A wide range of issues - from the proliferation of data breaches, scams, and increased fraud & identity theft, to growing concerns about the balance of power and value creation - continue to focus public and private sector minds on personal data.
There are two main questions at the heart of the data debate which are inherently linked:
- Why do organisations persist with the over collection of personal data; and
- What do viable alternatives look like?
If we put aside the collection of data for regulated services with Know Your Customer (KYC) requirements, it seems that in many instances it’s simply force of habit, and an apparent lack of viable alternatives. Of course, there’s the well-worn practice of monetising personal data too, but thankfully that is slowly and surely being challenged by a combination of regulation and consumer action. So, what are the alternatives?
An initiative in Europe - the International Data Spaces Association (IDSA)- is making significant inroads answering this question.
Sovereign Data Sharing
The work of the IDSA is set against the backdrop of the European Data Governance Act (DGA) which seeks to “facilitate data sharing across sectors and EU countries, in order to leverage the potential of data for the benefit of EU citizens and businesses”. Using the DGA as a springboard, the IDSA is very practically focused on implementation.
Through a series of workshops, the IDSA is creating soft infrastructure to ensure that “people and businesses have the ability to set the rules that put them back in control of their own data”. This soft infrastructure consists of “the rules of data exchange and the ability to certify the identity of your partners in a data space”. Importantly, personal data spaces put the users’ needs at the core of the design and prioritise convenience and privacy. And squarely focused on usability and implementation, semantic interoperability is front of mind for the IDSA.
At the recent Data Space Symposium, organisations that have been awarded MyData Operator status were recognised as champions of this rapidly emerging space. The MyData Award is the “gold standard for ethical use and sharing of personal data” and Meeco is pleased to have been awarded for the fourth year in a row. Congratulations to the other awardees!
As well as establishing the groundwork for the creation of data spaces, the DGA outlines a new category of service provider – a Data Intermediary – that has a fiduciary duty to act in the interests of data subjects. The Data Intermediary will enable Data Holders (such as financial institutions) and a Data using Service (for example an insurance provider) to engage in the compliant exchange of data, always acting in the best interest of the data subject (customer/citizen).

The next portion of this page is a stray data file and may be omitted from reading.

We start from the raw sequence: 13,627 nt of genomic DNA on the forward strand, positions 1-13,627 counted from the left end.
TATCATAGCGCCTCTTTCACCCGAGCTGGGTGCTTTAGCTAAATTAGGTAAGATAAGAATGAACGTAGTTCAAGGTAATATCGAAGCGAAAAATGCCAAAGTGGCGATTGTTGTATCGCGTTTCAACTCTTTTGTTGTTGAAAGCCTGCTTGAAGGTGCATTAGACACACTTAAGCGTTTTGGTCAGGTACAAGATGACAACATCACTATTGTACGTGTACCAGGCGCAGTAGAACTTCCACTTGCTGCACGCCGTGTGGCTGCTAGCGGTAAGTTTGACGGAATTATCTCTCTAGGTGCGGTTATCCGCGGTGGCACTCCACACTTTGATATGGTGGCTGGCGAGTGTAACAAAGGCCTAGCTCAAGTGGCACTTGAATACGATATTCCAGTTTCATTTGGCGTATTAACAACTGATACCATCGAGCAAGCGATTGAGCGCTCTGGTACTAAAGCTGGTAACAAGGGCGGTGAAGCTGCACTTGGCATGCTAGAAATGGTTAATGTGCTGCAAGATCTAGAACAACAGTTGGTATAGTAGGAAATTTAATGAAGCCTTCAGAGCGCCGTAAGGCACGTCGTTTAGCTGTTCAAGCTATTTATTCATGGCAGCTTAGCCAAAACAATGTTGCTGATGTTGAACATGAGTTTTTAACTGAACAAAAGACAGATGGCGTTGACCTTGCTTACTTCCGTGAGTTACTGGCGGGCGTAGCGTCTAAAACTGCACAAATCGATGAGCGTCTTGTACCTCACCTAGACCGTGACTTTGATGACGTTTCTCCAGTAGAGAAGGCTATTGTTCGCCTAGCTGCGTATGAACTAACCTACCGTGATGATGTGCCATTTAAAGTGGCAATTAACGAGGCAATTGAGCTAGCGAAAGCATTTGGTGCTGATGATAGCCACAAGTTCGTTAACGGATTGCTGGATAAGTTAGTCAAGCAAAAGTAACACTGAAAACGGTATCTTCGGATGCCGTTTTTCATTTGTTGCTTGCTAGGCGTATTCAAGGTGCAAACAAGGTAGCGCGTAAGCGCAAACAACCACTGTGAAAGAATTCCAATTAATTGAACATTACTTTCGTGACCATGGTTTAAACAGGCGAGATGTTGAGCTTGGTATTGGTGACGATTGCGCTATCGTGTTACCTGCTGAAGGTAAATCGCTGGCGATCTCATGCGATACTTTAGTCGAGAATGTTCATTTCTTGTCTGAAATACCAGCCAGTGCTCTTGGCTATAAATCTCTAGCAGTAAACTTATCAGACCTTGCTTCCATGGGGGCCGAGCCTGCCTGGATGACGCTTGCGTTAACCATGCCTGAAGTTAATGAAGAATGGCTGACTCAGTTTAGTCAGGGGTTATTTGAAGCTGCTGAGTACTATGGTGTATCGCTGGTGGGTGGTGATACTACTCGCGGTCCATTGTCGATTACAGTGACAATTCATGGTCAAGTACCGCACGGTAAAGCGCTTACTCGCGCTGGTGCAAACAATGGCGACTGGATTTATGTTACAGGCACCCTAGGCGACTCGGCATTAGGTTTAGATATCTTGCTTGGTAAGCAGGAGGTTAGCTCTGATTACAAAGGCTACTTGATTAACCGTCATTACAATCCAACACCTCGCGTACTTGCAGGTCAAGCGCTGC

The DGA provides a set of rules for data intermediation which Meeco is implementing. Let us know if you you’d like to discuss how we can help your enterprise benefit from data intermediary services.
Privacy by Design
Going beyond the EU, the DGA’s approach endorses Privacy by Design (PbD) principles which have been central to Meeco’s ethos from the start and which also now form the basis of a new ISO standard. Released in February this year, ISO 31700 “establishes high-level requirements for privacy by design to protect privacy throughout the lifecycle of a consumer product, including data processed by the consumer”.
Credited with the creation of Privacy by Design, Dr Ann Cavoukian discusses the importance of this new standard with Meeco’s Founder and CEO Katryna Dow in a Ubisecure podcast. Listen in for practical guidance on how this standard and Privacy by Design more generally can help enterprises protect their customers’ personal data and comply with data protection regulations.
Trustworthy Digital Society
Echoing this concept of ethical use, in Australia UNSW Sydney and the University of Technology Sydney have launched the Trustworthy Digital Society Hub designed to lead research and insights in citizen-centric digital platforms.
The Hub, which is led by former NSW government minister Victor Dominello (pioneer of NSW digital ID) is specifically aimed at “supporting individuals, businesses and governments seeking to build a trustworthy digital society”.
The focus is very much aligned to the objectives of the EU Data Governance Act and the IDSA:
Get in touch if you’d like to discuss viable alternatives to collecting personal data. In addition to improving your customers’ experience, you’ll lower compliance costs and reduce your risk of exposure to data breaches.